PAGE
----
Flight to Fiji

Travel-Intel speaks with Fiji Airways CEO Stefan Pichler about the airline’s push to become viable and bring needed lift to boost tourism to Fiji from the U.S..

Fiji Airways recently rebranded from its former Air Pacific days and brought on Stefan Pichler as CEO to take the new airline into a new decade. Pichler, who has had chief positions at Lufthansa, Jazeera Airways, Virgin Blue and V Australia is known for successful launches and airline turnarounds but also knows the travel industry well from time spent as CEO at Thomas Cook in Germany.

The following is an interview with Fiji Airways MD and CEO, Stefan Pichler.

Describe Fiji Airways now verses before 2012 when it was Air Pacific.

I can only describe the situation, which I inherited when I started in September 2013. At that time, there was a lack of leadership and direction as the previous CEO had relocated to the US a year ago. You can’t lead people via Skype. Some important decisions had been implemented, such as the re-painting of the aircraft or the replacement of the old Boeing 747 by A330, but there was no corporate strategy in place. So, we started to develop a Strategic 5-Year Master Plan that got approved by our Board in December 2013. This was a financial plan, setting profit and cash flow targets for every year. And, as a consequence, it was also a growth plan, as we needed to add frequencies and destinations as well as people and aircraft. And now, we execute this plan diligently.

Fiji Airways CEO

Fiji Airways CEO Stefan Pichler

Well, Fiji is a global consumer brand and Air Pacific wasn’t. So, we had to align to our country, Fiji, and capture all the synergies that arise if more than one player tries to leverage this high-end brand: Fiji Tourism, Fiji water etc. – we all share the family name. In this context, we also just re-branded our regional carrier, Pacific Sun, into Fiji Link. So, mother and daughter share the same name…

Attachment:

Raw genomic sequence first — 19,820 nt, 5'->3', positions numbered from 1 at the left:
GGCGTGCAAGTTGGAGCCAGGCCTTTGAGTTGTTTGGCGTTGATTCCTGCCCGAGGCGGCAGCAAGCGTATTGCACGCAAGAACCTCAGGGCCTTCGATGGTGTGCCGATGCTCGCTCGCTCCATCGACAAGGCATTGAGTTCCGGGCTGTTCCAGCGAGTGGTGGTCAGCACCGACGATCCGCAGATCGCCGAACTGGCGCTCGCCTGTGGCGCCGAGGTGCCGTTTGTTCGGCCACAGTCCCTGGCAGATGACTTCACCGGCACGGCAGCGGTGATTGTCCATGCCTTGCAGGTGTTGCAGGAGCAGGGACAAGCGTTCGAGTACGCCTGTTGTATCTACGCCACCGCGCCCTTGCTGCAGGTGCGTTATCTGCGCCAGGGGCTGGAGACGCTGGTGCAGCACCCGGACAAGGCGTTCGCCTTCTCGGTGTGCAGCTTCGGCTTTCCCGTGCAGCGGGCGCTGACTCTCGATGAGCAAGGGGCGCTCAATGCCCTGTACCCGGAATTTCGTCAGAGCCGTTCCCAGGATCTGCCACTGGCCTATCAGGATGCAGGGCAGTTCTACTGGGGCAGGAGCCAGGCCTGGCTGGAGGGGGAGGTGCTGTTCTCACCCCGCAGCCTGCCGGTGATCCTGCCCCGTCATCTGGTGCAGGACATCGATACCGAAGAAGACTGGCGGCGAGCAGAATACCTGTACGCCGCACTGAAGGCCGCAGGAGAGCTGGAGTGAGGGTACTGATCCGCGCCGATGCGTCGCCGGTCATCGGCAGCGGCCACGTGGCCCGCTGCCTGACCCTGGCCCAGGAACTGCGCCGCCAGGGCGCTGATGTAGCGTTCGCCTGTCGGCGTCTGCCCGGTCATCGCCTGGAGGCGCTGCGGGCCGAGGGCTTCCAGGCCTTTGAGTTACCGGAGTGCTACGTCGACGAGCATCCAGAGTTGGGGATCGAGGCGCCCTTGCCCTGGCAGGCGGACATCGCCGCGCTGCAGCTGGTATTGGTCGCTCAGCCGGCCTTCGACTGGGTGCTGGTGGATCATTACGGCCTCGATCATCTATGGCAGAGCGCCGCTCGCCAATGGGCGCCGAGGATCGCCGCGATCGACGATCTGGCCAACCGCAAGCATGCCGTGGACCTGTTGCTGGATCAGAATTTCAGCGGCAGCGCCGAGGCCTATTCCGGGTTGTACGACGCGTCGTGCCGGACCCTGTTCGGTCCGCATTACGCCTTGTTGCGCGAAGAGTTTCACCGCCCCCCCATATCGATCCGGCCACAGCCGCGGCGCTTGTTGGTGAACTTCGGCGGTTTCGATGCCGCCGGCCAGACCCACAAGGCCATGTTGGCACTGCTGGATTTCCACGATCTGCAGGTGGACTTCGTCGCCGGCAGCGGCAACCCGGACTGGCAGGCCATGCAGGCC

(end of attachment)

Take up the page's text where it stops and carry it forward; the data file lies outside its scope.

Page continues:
What were some of the reasons Air Pacific was losing profits and how does Fiji Airways differ from the former airline in regard to those reasons?

Well, the company lost money in 2008 and 2009, and this was partly because they made the wrong calls in hedging fuel. In the years 2010-2012, the company moved out of the Qantas umbrella to become a stand-alone airline. The underlying operational results for this 3-year period were around break-even. Now, from this year on, we are supposed to make strong operating profits, and so far, we are on track. Half-year results will be published soon.

Please describe your 5-year plan and how Fiji Airways is on schedule to meet the goals of this plan.

We are on track with our plan. Our staff is motivated, we have revamped the network, signed new deals with such airline partners as Etihad Airways, and enhanced our existing deals. We just re-launched our onboard product to better meet customer expectations. And we have improved our on-time performance from 55-60% (Jan to Aug 13) to what is now a consistent performance above 80%. We micro manage our operations. We incentivize management and staff, as we just paid a profit share to every eligible team member for 2013. And we will pay dividends. We want every stakeholder to be a winner.